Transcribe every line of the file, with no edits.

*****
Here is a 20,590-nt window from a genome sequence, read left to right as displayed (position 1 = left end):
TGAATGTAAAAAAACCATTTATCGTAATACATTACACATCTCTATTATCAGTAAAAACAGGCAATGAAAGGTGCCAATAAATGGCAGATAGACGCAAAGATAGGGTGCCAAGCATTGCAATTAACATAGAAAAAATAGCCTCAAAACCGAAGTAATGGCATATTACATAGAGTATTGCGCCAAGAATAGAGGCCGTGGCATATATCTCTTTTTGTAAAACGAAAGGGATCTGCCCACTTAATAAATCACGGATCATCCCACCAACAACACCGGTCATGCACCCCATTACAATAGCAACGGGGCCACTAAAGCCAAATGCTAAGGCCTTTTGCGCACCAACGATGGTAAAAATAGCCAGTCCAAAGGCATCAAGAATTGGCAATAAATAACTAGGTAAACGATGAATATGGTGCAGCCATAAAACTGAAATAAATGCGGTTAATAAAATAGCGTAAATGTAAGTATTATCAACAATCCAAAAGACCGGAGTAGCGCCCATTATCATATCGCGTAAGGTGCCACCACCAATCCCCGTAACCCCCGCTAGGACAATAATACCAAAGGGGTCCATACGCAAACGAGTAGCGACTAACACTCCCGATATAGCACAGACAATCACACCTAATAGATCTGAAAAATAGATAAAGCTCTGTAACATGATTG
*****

Here is a 20,590-nt window from a genome sequence, read left to right as displayed (position 1 = left end):
TGAATGTAAAAAAACCATTTATCGTAATACATTACACATCTCTATTATCAGTAAAAACAGGCAATGAAAGGTGCCAATAAATGGCAGATAGACGCAAAGATAGGGTGCCAAGCATTGCAATTAACATAGAAAAAATAGCCTCAAAACCGAAGTAATGGCATATTACATAGAGTATTGCGCCAAGAATAGAGGCCGTGGCATATATCTCTTTTTGTAAAACGAAAGGGATCTGCCCACTTAATAAATCACGGATCATCCCACCAACAACACCGGTCATGCACCCCATTACAATAGCAACGGGGCCACTAAAGCCAAATGCTAAGGCCTTTTGCGCACCAACGATGGTAAAAATAGCCAGTCCAAAGGCATCAAGAATTGGCAATAAATAACTAGGTAAACGATGAATATGGTGCAGCCATAAAACTGAAATAAATGCGGTTAATAAAATAGCGTAAATGTAAGTATTATCAACAATCCAAAAGACCGGAGTAGCGCCCATTATCATATCGCGTAAGGTGCCACCACCAATCCCCGTAACCCCCGCTAGGACAATAATACCAAAGGGGTCCATACGCAAACGAGTAGCGACTAACACTCCCGATATAGCACAGACAATCACACCTAATAGATCTGAAAAATAGATAAAGCTCTGTAACATGATTG